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The Causes of Diabetes in Cats

All cells in the body require glucose for energy and the body provides a mechanism to determine how much glucose enters the cells.  Insulin is a hormone secreted by the pancreas that regulates the way that glucose is delivered.  If there is any disruption in this mechanism, it means that the cells do not receive the energizing glucose that they need and excess glucose remains in the blood stream.  Thus resulting in high blood glucose levels.

Inflammation of the pancreas is a primary cause of diabetes in cats , dogs and humans as well. Type 1 diabetes is the inability of the pancreas to produce sufficient insulin. Type 2 diabetes is a combination of a similar problem as in type 1 diabetes accompanied by a condition known as insulin resistance.

Insulin resistance is characterized by the inability of the cells to accept glucose. This leads to a vicious circle wherein due to the elevated blood sugar level a signal is sent to the pancreas for production of more insulin. Sometimes this excess production overrides the excess blood sugar and the pancreas exhausts itself and gradually stops functioning.

Just as overweight humans are at a higher risk of developing diabetes, obesity is one of the major causes of diabetes in cats also. Adipose, commonly known as fatty cells produce a substance that increases the resistance of the body cells towards insulin. In addition, cats are not efficient at processing carbohydrates since they are obligate carnivores and therefore derive their energy from proteins and fats and not from carbohydrates.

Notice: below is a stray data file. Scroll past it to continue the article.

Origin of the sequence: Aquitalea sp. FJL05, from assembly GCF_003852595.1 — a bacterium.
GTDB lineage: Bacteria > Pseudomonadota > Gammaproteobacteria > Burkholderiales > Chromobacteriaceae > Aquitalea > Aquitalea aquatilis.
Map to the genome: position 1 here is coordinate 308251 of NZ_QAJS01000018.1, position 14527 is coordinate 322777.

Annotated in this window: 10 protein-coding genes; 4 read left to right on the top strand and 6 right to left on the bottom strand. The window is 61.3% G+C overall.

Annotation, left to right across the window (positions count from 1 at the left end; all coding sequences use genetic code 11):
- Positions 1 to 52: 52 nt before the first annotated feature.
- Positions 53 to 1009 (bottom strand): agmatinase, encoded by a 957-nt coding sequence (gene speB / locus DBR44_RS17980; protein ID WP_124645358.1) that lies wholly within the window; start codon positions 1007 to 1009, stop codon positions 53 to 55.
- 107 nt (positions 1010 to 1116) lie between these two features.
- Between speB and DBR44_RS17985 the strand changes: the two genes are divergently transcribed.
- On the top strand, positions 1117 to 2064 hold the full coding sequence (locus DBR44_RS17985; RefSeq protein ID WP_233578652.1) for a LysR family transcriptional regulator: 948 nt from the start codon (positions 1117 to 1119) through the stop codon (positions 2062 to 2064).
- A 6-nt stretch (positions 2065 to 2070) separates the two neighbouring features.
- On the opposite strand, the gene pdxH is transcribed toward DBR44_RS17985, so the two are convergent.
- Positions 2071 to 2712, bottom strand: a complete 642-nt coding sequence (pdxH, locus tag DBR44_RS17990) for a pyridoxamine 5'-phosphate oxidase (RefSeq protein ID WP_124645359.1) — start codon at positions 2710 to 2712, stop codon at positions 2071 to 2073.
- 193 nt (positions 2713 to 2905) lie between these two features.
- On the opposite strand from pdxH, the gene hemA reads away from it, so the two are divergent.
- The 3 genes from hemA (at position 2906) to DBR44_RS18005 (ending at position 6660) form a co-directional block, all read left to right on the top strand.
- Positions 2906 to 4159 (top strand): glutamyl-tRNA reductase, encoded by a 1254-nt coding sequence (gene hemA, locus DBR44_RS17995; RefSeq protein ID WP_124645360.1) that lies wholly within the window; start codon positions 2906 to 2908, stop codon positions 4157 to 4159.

While diabetes is mostly related to metabolism, stress hyperglycemia (abnormally high blood sugar temporarily) can sometimes complicate a diagnosis. Diabetic conditions caused by stress can sometimes reach hyperglycemic levels and cause glucosuria, a condition where glucose is passed out through urine.

Glucose is necessary for life and the normal reaction of the body is to preserve it at all costs. Though the kidney works as a barrier that restricts the loss of glucose in urine, the extra glucose in the blood must go somewhere. Since the cells are not accepting the glucose, the kidneys are swept over by an excess of sugar that spills over into the urine.

For its expulsion through urine, the glucose has to be in liquid form. To enable this expulsion process, an increasing amount of water is drawn from the body towards the bladder. This gives rise to two of the characteristic symptoms of diabetes in cats – excessive thirst and excessive urine.

Despite a fair amount of research, science has still not been able to determine the real cause of diabetes in cats with reasonable surety. In some cases, diabetes is caused due to an underlying disease. Risk factors like obesity, carbohydrate rich diet, treatment with corticosteroids, stress and shock are considered to be the biggest causes for diabetes in cats. Recent studies suggest that it may be an auto-immune disease but a genetic predisposition cannot be ruled either.

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